"Our research represents an examination of risks and a consensus about how high a level the risk needs to reach before a diagnosis should be made and treatment should be considered," Metzger said.
For the past decade, the rate of gestational diabetes as previously measured has soared as much as 50 percent. "We shouldn't be surprised," Metzger said. "The fact that we have a lot of gestational diabetes to deal with is consistent with the major impact that diabetes and obesity are having in our population at large. How could we expect pregnancy to escape that?"
The 23,000 women were part of the Hyperglycemia and Adverse Pregnancy Outcomes (HAPO) project, which began in 1999. The project was funded by the National Institutes of Health.
Using fragment-based approaches to discover new antibiotics
21.06.2018 | SLAS (Society for Laboratory Automation and Screening)
Scientists learn more about how gene linked to autism affects brain
19.06.2018 | Cincinnati Children's Hospital Medical Center
In a recent publication in the renowned journal Optica, scientists of Leibniz-Institute of Photonic Technology (Leibniz IPHT) in Jena showed that they can accurately control the optical properties of liquid-core fiber lasers and therefore their spectral band width by temperature and pressure tuning.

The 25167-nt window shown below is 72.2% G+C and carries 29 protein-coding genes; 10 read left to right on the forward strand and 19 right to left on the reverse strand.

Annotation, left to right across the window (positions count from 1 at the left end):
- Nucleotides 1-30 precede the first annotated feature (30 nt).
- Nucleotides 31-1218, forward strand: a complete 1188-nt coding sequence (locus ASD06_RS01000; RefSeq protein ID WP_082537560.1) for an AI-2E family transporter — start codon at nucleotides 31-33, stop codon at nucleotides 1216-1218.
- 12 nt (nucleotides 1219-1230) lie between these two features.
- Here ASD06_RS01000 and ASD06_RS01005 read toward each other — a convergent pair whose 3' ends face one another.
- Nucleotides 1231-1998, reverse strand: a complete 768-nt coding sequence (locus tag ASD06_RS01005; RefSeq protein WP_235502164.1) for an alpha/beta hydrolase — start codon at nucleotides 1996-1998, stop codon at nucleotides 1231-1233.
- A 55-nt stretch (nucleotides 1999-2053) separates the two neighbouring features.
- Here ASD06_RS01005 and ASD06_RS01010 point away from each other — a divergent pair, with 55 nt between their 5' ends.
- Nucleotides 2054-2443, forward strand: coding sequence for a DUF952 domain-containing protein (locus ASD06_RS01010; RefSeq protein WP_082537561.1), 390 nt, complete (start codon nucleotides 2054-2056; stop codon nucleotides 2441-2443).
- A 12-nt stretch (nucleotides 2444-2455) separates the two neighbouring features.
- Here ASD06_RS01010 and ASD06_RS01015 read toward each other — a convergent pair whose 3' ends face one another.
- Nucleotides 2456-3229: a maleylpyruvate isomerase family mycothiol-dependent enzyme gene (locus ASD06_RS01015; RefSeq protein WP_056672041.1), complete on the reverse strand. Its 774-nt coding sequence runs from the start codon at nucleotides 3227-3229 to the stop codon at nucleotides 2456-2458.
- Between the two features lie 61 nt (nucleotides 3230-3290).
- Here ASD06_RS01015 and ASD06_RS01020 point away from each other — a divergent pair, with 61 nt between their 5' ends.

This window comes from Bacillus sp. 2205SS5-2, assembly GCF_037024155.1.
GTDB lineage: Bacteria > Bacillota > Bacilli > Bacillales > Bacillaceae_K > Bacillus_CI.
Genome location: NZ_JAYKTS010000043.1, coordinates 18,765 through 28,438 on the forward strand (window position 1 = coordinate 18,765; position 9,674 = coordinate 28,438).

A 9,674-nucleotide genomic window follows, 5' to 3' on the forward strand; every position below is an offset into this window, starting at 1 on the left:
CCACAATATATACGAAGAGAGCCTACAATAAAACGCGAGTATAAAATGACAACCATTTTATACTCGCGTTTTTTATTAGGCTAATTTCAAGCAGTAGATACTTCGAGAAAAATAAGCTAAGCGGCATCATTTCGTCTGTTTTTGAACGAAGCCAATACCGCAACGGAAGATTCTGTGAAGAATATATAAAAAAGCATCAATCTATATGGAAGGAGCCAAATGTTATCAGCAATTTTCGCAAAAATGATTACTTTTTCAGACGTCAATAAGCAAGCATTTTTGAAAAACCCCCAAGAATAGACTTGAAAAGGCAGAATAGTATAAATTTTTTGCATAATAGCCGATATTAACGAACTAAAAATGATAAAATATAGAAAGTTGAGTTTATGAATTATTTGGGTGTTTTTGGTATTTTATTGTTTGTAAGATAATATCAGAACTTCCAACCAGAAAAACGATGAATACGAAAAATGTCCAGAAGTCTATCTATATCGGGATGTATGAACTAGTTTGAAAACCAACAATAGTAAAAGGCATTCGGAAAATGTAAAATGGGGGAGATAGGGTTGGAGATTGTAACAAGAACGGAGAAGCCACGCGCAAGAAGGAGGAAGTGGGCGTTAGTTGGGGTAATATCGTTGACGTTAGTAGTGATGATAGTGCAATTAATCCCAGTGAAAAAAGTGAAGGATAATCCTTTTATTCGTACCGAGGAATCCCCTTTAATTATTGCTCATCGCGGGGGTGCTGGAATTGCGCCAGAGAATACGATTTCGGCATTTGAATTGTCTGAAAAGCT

Already last year, the researchers provided experimental proof of a new dynamic of hybrid solitons– temporally and spectrally stationary light waves resulting...
Scientists from the University of Freiburg and the University of Basel identified a master regulator for bone regeneration. Prasad Shastri, Professor of...
Moving into its fourth decade, AchemAsia is setting out for new horizons: The International Expo and Innovation Forum for Sustainable Chemical Production will take place from 21-23 May 2019 in Shanghai, China. With an updated event profile, the eleventh edition focusses on topics that are especially relevant for the Chinese process industry, putting a strong emphasis on sustainability and innovation.